20171001Description Given t, a, b positive integers not bigger than 2147483647, establish whether (t^a  1)/(t^b 1) is an integer with less than 100 digits. Input Each line of input contains t, a, b. Output For each line of input print the formula followed by its value, or followed by "is not an integer with less than 100 digits.", whichever is appropriate. Sample Input 2 9 3 2 3 2 21 42 7 123 911 1 Sample Output (2^91)/(2^31) 73 (2^31)/(2^21) is not an integer with less than 100 digits. (21^421)/(21^71) 18952884496956715554550978627384117011154680106 (123^9111)/(123^11) is not an integer with less than 100 digits.
Big Number _course
20170127Description As we know, Big Number is always troublesome. But it's really important in our ACM. And today, your task is to write a program to calculate A mod B. To make the problem easier, I promise that B will be smaller than 100000. Is it too hard? No, I work it out in 10 minutes, and my program contains less than 25 lines. Input The input contains several test cases. Each test case consists of two positive integers A and B. The length of A will not exceed 1000, and B will be smaller than 100000. Process to the end of file. Output For each test case, you have to ouput the result of A mod B. Sample Input 2 3 12 7 152455856554521 3250 Sample Output 2 5 1521
Snowflake Snow Snowflakes_course
20161004Description You may have heard that no two snowflakes are alike. Your task is to write a program to determine whether this is really true. Your program will read information about a collection of snowflakes, and search for a pair that may be identical. Each snowflake has six arms. For each snowflake, your program will be provided with a measurement of the length of each of the six arms. Any pair of snowflakes which have the same lengths of corresponding arms should be flagged by your program as possibly identical. Input The first line of input will contain a single integer n, 0 < n ≤ 100000, the number of snowflakes to follow. This will be followed by n lines, each describing a snowflake. Each snowflake will be described by a line containing six integers (each integer is at least 0 and less than 10000000), the lengths of the arms of the snow ake. The lengths of the arms will be given in order around the snowflake (either clockwise or counterclockwise), but they may begin with any of the six arms. For example, the same snowflake could be described as 1 2 3 4 5 6 or 4 3 2 1 6 5. Output If all of the snowflakes are distinct, your program should print the message: No two snowflakes are alike. If there is a pair of possibly identical snow akes, your program should print the message: Twin snowflakes found. Sample Input 2 1 2 3 4 5 6 4 3 2 1 6 5 Sample Output Twin snowflakes found.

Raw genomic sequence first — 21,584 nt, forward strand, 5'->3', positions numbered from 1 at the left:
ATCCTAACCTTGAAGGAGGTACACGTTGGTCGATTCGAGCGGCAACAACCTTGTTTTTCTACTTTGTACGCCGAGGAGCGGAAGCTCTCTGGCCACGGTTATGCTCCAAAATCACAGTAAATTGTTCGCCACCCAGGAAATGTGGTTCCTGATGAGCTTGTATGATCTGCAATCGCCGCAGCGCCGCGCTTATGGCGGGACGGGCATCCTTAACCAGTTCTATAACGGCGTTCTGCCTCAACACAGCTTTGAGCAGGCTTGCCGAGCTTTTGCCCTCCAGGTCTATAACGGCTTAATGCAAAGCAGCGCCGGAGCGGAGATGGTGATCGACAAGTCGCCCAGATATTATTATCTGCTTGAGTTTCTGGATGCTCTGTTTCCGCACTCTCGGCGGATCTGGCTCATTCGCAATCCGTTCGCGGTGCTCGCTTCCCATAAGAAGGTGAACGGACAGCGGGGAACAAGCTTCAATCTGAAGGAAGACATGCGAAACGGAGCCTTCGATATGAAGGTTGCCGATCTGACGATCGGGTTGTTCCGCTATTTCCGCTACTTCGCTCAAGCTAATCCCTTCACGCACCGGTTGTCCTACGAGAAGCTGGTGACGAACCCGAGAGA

The Snail _course
20171015Description A snail is at the bottom of a 6foot well and wants to climb to the top. The snail can climb 3 feet while the sun is up, but slides down 1 foot at night while sleeping. The snail has a fatigue factor of 10%, which means that on each successive day the snail climbs 10% * 3 = 0.3 feet less than it did the previous day. (The distance lost to fatigue is always 10% of the first day's climbing distance.) On what day does the snail leave the well, i.e., what is the first day during which the snail's height exceeds 6 feet? (A day consists of a period of sunlight followed by a period of darkness.) As you can see from the following table, the snail leaves the well during the third day. Day Initial Height Distance Climbed Height After Climbing Height After Sliding 1 0' 3' 3' 2' 2 2' 2.7' 4.7' 3.7' 3 3.7' 2.4' 6.1'  Your job is to solve this problem in general. Depending on the parameters of the problem, the snail will eventually either leave the well or slide back to the bottom of the well. (In other words, the snail's height will exceed the height of the well or become negative.) You must find out which happens first and on what day. Input The input contains one or more test cases, each on a line by itself. Each line contains four integers H, U, D, and F, separated by a single space. If H = 0 it signals the end of the input; otherwise, all four numbers will be between 1 and 100, inclusive. H is the height of the well in feet, U is the distance in feet that the snail can climb during the day, D is the distance in feet that the snail slides down during the night, and F is the fatigue factor expressed as a percentage. The snail never climbs a negative distance. If the fatigue factor drops the snail's climbing distance below zero, the snail does not climb at all that day. Regardless of how far the snail climbed, it always slides D feet at night. Output For each test case, output a line indicating whether the snail succeeded (left the well) or failed (slid back to the bottom) and on what day. Format the output exactly as shown in the example. Sample Input 6 3 1 10 10 2 1 50 50 5 3 14 50 6 4 1 50 6 3 1 1 1 1 1 0 0 0 0 Sample Output success on day 3 failure on day 4 failure on day 7 failure on day 68 success on day 20 failure on day 2
poker card game _course